Since the 1940s, The Glass House has served as a place of inspiration, education and conversation across creative disciplines. Its 49-acre landscape, 14 architectural structures and world-class art collection continue to draw members of an international creative community to participate in its rich story. Conversations in Context continues Philip Johnson’s legacy of using the Glass House as a place to conduct ongoing seminars with architecture students and present emerging and established architects the opportunity to discuss the current state of the industry.

The video above features Architect, critic, and historian Kenneth Frampton, along with Dean Mark Wigley from Columbia University’s Graduate School of Architecture, Planning and Preservation. Follow us after the break for a few of our favorite conversations from this year’s series.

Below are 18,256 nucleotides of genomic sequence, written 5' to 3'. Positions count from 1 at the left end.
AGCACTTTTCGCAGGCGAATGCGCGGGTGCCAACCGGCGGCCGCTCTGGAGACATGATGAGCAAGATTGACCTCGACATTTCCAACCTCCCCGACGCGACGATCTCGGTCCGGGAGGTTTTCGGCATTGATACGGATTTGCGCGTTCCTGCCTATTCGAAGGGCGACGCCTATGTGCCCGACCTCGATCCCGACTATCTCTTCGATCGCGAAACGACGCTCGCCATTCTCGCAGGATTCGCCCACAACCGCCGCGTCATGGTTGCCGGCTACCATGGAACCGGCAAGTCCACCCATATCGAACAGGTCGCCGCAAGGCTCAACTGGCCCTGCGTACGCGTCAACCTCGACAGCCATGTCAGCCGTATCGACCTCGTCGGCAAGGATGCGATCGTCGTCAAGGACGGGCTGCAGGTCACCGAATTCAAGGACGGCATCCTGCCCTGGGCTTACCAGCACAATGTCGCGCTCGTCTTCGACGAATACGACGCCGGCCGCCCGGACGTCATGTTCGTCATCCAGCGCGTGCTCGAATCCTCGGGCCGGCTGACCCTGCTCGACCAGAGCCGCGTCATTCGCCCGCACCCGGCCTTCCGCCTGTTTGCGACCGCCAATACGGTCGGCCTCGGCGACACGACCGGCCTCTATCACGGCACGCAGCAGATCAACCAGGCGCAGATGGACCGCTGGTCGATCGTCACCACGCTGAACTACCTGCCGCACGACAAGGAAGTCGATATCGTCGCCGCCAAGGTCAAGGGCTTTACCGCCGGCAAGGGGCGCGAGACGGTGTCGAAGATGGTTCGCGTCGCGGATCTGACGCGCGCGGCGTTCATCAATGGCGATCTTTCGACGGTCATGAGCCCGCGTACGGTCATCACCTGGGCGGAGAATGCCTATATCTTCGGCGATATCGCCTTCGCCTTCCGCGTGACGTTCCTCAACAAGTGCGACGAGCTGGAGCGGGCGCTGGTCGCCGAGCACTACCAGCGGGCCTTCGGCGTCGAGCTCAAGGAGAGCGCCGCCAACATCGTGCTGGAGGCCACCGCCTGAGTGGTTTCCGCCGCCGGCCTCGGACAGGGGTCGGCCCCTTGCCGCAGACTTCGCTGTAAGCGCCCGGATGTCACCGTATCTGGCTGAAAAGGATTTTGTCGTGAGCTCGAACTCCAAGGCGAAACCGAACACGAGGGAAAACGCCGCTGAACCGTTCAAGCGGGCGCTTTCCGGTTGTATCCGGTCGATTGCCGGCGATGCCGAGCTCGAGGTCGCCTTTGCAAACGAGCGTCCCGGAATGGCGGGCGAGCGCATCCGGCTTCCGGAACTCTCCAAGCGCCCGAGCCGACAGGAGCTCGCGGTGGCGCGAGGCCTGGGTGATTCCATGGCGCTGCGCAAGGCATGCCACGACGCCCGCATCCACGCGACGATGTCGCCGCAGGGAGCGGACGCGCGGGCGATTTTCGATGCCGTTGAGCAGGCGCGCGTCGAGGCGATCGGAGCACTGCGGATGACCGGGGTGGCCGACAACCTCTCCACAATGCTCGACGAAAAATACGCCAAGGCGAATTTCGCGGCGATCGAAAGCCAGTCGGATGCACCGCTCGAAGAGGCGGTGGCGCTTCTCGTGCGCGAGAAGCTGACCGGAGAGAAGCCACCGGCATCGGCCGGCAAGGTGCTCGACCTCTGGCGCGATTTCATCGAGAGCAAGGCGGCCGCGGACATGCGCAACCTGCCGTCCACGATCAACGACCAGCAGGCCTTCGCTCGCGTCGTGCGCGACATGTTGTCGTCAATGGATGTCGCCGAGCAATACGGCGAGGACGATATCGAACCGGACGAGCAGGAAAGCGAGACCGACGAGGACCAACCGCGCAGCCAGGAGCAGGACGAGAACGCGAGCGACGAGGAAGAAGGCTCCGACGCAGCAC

Venice Biennale 2012: The International Jury has been Named

American architect Robert Stern, Dutch architect and Italian architect Benedetta Tagliabue will join BBC creative director Alan Yentob and German journalist and curator Kristin Feireiss as members of the international jury for the 2012 Venice Biennale. The decision was made by the Board of Directors, chaired by Paolo Baratta, upon the recommendation of Director David Chipperfield.

The international jury will nominate the President of the Jury at the first meeting. Together, they will select the winners of the Golden Lion for best national participation, the Golden Lion for best project in the international exhibition and the Silver Lion for a promising young architect in the international exhibition.